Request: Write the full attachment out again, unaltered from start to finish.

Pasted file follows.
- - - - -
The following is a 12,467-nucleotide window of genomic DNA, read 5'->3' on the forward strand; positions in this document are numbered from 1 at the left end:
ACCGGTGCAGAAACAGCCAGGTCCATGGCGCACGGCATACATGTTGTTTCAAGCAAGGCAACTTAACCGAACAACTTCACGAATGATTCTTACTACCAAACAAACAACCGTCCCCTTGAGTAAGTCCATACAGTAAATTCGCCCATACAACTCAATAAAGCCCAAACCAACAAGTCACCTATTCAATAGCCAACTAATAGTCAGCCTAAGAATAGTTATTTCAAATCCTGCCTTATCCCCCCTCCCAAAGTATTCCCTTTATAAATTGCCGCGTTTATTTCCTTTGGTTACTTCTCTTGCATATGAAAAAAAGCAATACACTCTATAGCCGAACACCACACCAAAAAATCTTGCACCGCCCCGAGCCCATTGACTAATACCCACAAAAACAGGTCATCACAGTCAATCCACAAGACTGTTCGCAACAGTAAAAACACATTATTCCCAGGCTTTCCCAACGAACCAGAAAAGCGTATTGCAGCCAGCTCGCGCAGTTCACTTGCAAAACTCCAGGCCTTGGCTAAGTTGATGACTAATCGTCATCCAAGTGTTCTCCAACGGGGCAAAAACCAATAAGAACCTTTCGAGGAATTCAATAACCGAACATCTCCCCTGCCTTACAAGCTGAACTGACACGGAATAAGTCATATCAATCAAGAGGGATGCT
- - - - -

The following is a 12,467-nucleotide window of genomic DNA, read 5'->3' on the forward strand; positions in this document are numbered from 1 at the left end:
ACCGGTGCAGAAACAGCCAGGTCCATGGCGCACGGCATACATGTTGTTTCAAGCAAGGCAACTTAACCGAACAACTTCACGAATGATTCTTACTACCAAACAAACAACCGTCCCCTTGAGTAAGTCCATACAGTAAATTCGCCCATACAACTCAATAAAGCCCAAACCAACAAGTCACCTATTCAATAGCCAACTAATAGTCAGCCTAAGAATAGTTATTTCAAATCCTGCCTTATCCCCCCTCCCAAAGTATTCCCTTTATAAATTGCCGCGTTTATTTCCTTTGGTTACTTCTCTTGCATATGAAAAAAAGCAATACACTCTATAGCCGAACACCACACCAAAAAATCTTGCACCGCCCCGAGCCCATTGACTAATACCCACAAAAACAGGTCATCACAGTCAATCCACAAGACTGTTCGCAACAGTAAAAACACATTATTCCCAGGCTTTCCCAACGAACCAGAAAAGCGTATTGCAGCCAGCTCGCGCAGTTCACTTGCAAAACTCCAGGCCTTGGCTAAGTTGATGACTAATCGTCATCCAAGTGTTCTCCAACGGGGCAAAAACCAATAAGAACCTTTCGAGGAATTCAATAACCGAACATCTCCCCTGCCTTACAAGCTGAACTGACACGGAATAAGTCATATCAATCAAGAGGGATGCT